Grocer pleads guilty to $5 million food stamp fraud, tax evasion, money laundering, and currency structuring

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BIRMINGHAM – A Bessemer grocery store owner pleaded guilty today in federal court to defrauding the food stamp program of more than $5 million, structuring cash transactions and laundering money to hide the illegal profit, and evading federal income taxes, announced U.S. Attorney Joyce White Vance, IRS Criminal Investigation Special Agent in Charge Veronica Hyman-Pillot and U.S. Department of Agriculture Office of Inspector General, Investigations, Special Agent in Charge Karen Citizen-Wilcox.

HASAN F. AHMED, 50, owner and operator of Associated Discount Foods on Ninth Street South in Bessemer, pleaded guilty before U.S. District Judge R. David Proctor to one count each of food stamp fraud, tax evasion and structuring currency transactions and four counts of money laundering. As part of his plea, Ahmed agreed to forfeit $5.2 million to the government as proceeds of his illegal activity, including his interest in $375,027 which the government already has seized from the grocery store and four bank accounts. Ahmed’s sentencing date has not been set.

“The SNAP program provides assistance for those who need help to feed themselves or their families. It is not an open pocketbook for criminals to abuse in order to selfishly enrich themselves,” Vance said. “This was not a victimless crime. Instead of fulfilling his obligations, Mr. Ahmed used his position to defraud $5 million from a taxpayer-funded program.”
“Hasan Ahmed made an illegal profit by taking advantage of a benefit program,” Hyman-Pillot said. “His actions were a direct misuse of tax dollars. IRS Criminal Investigation and our law enforcement partners will work aggressively to uncover similar schemes and return the illicit proceeds back to the United States Government.”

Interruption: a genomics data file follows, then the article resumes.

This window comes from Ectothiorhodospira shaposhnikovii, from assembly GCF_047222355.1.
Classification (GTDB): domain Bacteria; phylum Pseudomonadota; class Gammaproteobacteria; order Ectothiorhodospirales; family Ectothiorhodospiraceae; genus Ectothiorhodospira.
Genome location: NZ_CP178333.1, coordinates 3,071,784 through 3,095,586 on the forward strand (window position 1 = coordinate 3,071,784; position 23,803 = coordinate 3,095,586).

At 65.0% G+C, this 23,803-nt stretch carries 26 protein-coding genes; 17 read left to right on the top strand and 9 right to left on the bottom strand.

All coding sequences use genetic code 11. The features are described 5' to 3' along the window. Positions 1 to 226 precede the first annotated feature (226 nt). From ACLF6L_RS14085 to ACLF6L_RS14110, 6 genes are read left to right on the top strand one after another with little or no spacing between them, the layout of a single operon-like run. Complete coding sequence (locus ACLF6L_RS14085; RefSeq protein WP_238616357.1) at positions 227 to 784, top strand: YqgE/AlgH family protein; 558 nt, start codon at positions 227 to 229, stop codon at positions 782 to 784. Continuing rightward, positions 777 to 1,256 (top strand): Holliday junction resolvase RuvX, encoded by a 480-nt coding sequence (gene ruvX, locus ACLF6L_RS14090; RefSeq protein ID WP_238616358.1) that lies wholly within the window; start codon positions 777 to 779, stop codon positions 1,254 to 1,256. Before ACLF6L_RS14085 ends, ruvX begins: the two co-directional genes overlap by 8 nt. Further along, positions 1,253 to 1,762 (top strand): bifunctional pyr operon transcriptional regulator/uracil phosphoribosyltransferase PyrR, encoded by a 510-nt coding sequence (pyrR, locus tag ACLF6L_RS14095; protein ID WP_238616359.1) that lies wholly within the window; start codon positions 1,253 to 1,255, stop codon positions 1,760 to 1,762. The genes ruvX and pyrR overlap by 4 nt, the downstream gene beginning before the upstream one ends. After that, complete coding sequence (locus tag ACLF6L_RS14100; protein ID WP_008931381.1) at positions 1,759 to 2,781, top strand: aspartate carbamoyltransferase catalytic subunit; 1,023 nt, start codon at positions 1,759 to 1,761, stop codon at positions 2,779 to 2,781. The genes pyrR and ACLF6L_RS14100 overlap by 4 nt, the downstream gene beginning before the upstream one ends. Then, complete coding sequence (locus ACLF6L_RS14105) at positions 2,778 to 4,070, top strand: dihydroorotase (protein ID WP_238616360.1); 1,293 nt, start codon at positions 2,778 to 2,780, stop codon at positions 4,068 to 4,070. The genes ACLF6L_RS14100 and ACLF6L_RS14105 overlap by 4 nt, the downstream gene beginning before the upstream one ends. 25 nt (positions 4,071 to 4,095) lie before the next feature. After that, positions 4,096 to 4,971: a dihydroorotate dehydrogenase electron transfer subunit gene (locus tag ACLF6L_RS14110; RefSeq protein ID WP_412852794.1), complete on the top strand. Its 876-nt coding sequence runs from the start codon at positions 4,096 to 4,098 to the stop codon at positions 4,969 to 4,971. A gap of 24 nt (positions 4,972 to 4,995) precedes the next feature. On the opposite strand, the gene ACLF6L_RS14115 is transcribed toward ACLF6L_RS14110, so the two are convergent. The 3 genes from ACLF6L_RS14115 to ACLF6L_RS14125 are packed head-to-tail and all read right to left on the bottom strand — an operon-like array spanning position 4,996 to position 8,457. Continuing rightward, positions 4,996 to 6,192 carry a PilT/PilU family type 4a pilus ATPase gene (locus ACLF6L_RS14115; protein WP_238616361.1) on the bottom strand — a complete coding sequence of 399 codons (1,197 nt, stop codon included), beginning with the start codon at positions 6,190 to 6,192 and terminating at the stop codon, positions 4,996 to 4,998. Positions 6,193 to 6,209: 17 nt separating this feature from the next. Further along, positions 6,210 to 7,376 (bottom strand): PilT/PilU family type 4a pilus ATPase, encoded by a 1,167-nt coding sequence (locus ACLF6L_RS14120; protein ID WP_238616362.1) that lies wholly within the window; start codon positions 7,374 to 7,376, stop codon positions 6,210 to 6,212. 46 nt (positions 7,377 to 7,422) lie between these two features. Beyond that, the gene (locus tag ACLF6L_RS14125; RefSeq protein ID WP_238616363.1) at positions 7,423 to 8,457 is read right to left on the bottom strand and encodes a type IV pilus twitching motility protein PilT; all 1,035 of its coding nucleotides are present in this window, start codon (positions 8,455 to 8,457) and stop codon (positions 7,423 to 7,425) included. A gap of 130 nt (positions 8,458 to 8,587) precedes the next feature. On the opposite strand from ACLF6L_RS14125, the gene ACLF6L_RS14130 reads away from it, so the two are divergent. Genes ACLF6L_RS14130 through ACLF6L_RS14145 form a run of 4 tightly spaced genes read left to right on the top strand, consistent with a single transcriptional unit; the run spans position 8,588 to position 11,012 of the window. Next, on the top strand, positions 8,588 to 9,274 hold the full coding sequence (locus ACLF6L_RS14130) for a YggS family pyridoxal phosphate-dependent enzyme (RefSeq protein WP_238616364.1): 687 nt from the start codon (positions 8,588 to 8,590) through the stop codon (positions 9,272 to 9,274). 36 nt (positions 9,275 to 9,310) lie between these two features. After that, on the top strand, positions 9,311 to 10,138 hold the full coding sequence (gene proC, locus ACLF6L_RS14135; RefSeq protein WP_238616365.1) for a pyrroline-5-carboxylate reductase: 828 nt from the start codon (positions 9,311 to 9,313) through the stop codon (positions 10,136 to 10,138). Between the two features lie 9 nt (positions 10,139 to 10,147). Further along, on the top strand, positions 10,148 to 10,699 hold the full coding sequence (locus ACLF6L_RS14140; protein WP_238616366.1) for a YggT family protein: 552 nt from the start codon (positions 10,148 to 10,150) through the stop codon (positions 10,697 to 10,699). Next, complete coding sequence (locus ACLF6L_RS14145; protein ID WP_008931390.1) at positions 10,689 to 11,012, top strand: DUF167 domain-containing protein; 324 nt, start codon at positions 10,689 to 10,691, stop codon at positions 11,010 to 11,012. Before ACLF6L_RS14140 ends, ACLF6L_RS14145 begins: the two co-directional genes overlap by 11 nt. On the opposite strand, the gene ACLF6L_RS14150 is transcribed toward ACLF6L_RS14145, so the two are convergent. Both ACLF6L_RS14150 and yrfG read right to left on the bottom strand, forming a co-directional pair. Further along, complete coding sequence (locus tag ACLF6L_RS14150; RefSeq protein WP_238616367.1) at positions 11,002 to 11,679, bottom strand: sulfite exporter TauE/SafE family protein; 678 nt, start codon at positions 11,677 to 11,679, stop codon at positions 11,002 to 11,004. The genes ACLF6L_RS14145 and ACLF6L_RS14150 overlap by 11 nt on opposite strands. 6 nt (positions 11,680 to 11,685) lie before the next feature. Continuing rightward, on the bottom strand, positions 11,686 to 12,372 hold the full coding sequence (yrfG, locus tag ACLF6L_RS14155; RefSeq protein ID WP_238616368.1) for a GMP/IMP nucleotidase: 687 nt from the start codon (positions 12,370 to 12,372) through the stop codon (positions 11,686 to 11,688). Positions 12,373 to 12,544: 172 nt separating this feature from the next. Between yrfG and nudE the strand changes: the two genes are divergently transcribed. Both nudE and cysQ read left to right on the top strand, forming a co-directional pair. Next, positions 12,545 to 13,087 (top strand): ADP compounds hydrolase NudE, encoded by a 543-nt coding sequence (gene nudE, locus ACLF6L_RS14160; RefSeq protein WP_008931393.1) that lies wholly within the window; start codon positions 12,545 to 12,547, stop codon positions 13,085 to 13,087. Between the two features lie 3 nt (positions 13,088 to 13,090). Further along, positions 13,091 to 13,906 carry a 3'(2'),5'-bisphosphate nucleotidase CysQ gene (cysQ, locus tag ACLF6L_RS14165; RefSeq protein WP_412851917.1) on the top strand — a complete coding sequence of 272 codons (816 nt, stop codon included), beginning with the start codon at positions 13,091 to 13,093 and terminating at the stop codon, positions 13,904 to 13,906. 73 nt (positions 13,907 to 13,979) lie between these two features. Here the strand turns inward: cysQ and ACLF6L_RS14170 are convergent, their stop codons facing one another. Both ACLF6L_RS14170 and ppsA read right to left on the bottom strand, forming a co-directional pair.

“Ahmed’s plea should serve as a warning to all stores that participate in the Supplemental Nutrition Assistance Program as vendors that fraud and trafficking of EBT benefits, which is purchasing those benefits for cash, will be vigorously investigated and prosecuted by the USDA-Office of Inspector General, the U.S. Attorney’s Office, and all of its federal, state and local partners that have a stake in ensuring that fraud is eliminated from taxpayer-funded programs,” Citizen-Wilcox said.

Associated Discount Foods is a mid-sized neighborhood grocery store that was authorized by the USDA to accept SNAP food stamp benefits.
From January 2007 through December 2010, the store’s average monthly SNAP redemptions were $4,196, increasing to $17,457 in January 2011, according to Ahmed’s plea agreement with the government. By April 2011, the store’s monthly SNAP redemptions surpassed the average monthly redemptions of five other medium-sized grocery stores within a 14-mile area, according to the plea agreement.

“Based on ADF’s total SNAP redemptions and comparison analysis, the defendant acquired an estimated $5,243,866.49 in SNAP benefits from July 2011 through June 2014 in a way that was contrary to law,” the plea agreement states. Ahmed’s redemptions rose dramatically because he illegally swapped food stamps for cash, at less than the stamps’ face value, and allowed customers to purchase ineligible items with food stamp benefits at inflated rates, according to the document.

Ahmed evaded taxes on the illegal income when he filed a federal income tax return for the 2013 tax year claiming total income of $24,728 when his actual income was $210,927, according to his plea.

Ahmed’s plea agreement outlines his money laundering and illegal currency structuring as follows:

Ahmed controlled a BB&T checking account opened in the name of a relative, identified in court documents as R.N. Between June 2013 and June 2014, in four separate transactions, he deposited $58,100 in proceeds of his food stamp fraud into R.N.’s account. Ahmed moved money into R.N.’s account from his grocery store’s business accounts, where SNAP benefits were electronically deposited, to conceal or disguise that the money was the product of his food stamp fraud.

Ahmed illegally structured financial transactions in an Associated Discount Foods business account at BB&T, making two withdrawals of $10,000 and 36 withdrawals ranging from $9,200 to $9,900, for a total of $362,900, between January and May of 2013. After a bank teller informed Ahmed that transactions over $10,000 had to be reported, he made no further currency transactions over that amount.

Financial institutions are required by law to report currency transactions above $10,000 to the U.S. Department of Treasury. “The defendant engaged in these transactions to evade the reporting requirement” on the 38 withdrawals, according to Ahmed’s guilty plea.

The maximum penalty for both food stamp fraud and tax evasion is five years in prison and a $250,000 fine. The maximum penalty for money laundering is 20 years in prison and a $500,000 fine or twice the value of the property involved in the transaction, whichever is greater. The maximum penalty for currency structuring is 10 years in prison and a $500,000 fine.

IRS-CI and USDA-OIG investigated the case, which Assistant U.S. Attorneys Erica Williamson Barnes and Daniel Fortune are prosecuting.

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